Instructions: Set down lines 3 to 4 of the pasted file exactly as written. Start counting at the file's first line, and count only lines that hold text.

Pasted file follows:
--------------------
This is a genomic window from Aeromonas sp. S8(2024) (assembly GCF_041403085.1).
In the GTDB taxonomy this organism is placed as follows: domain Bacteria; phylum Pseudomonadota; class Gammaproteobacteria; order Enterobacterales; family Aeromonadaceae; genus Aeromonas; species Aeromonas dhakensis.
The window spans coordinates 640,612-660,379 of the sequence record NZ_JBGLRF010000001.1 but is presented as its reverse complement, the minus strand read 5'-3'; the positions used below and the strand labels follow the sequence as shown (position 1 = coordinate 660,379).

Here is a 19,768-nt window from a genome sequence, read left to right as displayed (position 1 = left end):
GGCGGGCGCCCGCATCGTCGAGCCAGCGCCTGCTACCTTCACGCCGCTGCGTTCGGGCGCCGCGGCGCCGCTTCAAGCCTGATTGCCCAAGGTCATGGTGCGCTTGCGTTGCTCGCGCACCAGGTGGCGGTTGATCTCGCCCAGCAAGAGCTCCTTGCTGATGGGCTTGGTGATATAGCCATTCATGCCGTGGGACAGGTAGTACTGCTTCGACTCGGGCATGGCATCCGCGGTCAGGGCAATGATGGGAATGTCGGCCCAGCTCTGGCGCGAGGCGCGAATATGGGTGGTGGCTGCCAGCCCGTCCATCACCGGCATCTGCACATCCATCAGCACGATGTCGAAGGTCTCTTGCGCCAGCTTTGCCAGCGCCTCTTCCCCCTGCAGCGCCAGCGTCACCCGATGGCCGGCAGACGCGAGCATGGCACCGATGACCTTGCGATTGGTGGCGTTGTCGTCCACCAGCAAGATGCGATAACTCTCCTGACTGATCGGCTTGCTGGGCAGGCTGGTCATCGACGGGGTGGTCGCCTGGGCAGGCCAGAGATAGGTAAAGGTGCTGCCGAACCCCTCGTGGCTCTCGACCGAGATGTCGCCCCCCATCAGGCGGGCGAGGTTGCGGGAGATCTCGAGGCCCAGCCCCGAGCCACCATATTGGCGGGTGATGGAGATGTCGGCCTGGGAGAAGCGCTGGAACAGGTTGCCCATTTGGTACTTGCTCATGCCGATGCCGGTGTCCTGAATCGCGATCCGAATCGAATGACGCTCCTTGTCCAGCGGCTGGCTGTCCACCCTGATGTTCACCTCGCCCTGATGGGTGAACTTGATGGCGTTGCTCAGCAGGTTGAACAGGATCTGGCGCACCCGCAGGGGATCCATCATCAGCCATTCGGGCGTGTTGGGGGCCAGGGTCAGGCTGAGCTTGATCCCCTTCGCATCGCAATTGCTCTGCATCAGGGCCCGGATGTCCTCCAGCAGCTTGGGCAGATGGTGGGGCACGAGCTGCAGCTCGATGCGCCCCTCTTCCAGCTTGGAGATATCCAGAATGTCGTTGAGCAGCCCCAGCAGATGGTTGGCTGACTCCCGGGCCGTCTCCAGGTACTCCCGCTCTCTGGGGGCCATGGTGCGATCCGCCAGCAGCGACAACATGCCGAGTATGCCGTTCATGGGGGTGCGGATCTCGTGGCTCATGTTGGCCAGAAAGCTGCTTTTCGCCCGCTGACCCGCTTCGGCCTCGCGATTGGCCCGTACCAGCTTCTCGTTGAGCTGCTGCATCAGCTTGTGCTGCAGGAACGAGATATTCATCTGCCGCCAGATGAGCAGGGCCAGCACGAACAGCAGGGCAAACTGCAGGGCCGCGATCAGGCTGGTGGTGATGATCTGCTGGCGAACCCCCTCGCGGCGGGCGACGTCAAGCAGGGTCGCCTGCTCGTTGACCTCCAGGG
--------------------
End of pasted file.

The window spans coordinates 640,612-660,379 of the sequence record NZ_JBGLRF010000001.1 but is presented as its reverse complement, the minus strand read 5'-3'; the positions used below and the strand labels follow the sequence as shown (position 1 = coordinate 660,379).

Here is a 19,768-nt window from a genome sequence, read left to right as displayed (position 1 = left end):